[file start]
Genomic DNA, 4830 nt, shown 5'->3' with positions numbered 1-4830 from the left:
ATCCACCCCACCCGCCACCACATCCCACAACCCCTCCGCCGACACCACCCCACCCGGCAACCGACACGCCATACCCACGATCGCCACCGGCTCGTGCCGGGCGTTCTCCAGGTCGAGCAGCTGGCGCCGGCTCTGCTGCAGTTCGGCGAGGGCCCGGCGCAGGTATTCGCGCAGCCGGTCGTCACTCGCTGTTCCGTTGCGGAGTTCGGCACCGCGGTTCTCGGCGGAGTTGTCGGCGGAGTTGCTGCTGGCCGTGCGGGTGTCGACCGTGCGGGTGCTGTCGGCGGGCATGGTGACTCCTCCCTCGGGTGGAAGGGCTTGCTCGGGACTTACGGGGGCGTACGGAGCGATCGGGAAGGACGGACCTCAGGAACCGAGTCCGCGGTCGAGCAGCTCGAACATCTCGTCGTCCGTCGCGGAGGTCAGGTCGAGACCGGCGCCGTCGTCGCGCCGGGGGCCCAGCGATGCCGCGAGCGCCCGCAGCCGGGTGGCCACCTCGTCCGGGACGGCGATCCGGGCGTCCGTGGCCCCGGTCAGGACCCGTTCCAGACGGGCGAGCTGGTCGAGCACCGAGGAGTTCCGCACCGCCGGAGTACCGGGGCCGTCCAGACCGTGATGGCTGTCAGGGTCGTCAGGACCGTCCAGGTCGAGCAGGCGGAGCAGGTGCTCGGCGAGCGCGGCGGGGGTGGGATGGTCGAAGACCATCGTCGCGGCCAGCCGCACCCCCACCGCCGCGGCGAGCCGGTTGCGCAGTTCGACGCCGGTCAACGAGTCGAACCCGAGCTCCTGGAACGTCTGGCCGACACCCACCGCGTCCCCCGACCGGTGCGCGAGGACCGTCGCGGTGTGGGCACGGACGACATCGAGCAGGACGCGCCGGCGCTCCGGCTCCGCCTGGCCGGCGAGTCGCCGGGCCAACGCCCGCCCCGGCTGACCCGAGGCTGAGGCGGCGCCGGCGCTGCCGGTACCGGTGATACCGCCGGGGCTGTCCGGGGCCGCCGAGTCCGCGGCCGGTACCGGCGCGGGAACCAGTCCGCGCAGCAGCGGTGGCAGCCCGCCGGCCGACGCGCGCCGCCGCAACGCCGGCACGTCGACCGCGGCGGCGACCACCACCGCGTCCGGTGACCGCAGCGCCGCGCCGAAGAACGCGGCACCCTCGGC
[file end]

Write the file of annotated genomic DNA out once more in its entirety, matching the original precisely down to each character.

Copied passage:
Genomic DNA, 4830 nt, shown 5'->3' with positions numbered 1-4830 from the left:
ATCCACCCCACCCGCCACCACATCCCACAACCCCTCCGCCGACACCACCCCACCCGGCAACCGACACGCCATACCCACGATCGCCACCGGCTCGTGCCGGGCGTTCTCCAGGTCGAGCAGCTGGCGCCGGCTCTGCTGCAGTTCGGCGAGGGCCCGGCGCAGGTATTCGCGCAGCCGGTCGTCACTCGCTGTTCCGTTGCGGAGTTCGGCACCGCGGTTCTCGGCGGAGTTGTCGGCGGAGTTGCTGCTGGCCGTGCGGGTGTCGACCGTGCGGGTGCTGTCGGCGGGCATGGTGACTCCTCCCTCGGGTGGAAGGGCTTGCTCGGGACTTACGGGGGCGTACGGAGCGATCGGGAAGGACGGACCTCAGGAACCGAGTCCGCGGTCGAGCAGCTCGAACATCTCGTCGTCCGTCGCGGAGGTCAGGTCGAGACCGGCGCCGTCGTCGCGCCGGGGGCCCAGCGATGCCGCGAGCGCCCGCAGCCGGGTGGCCACCTCGTCCGGGACGGCGATCCGGGCGTCCGTGGCCCCGGTCAGGACCCGTTCCAGACGGGCGAGCTGGTCGAGCACCGAGGAGTTCCGCACCGCCGGAGTACCGGGGCCGTCCAGACCGTGATGGCTGTCAGGGTCGTCAGGACCGTCCAGGTCGAGCAGGCGGAGCAGGTGCTCGGCGAGCGCGGCGGGGGTGGGATGGTCGAAGACCATCGTCGCGGCCAGCCGCACCCCCACCGCCGCGGCGAGCCGGTTGCGCAGTTCGACGCCGGTCAACGAGTCGAACCCGAGCTCCTGGAACGTCTGGCCGACACCCACCGCGTCCCCCGACCGGTGCGCGAGGACCGTCGCGGTGTGGGCACGGACGACATCGAGCAGGACGCGCCGGCGCTCCGGCTCCGCCTGGCCGGCGAGTCGCCGGGCCAACGCCCGCCCCGGCTGACCCGAGGCTGAGGCGGCGCCGGCGCTGCCGGTACCGGTGATACCGCCGGGGCTGTCCGGGGCCGCCGAGTCCGCGGCCGGTACCGGCGCGGGAACCAGTCCGCGCAGCAGCGGTGGCAGCCCGCCGGCCGACGCGCGCCGCCGCAACGCCGGCACGTCGACCGCGGCGGCGACCACCACCGCGTCCGGTGACCGCAGCGCCGCGCCGAAGAACGCGGCACCCTCGGC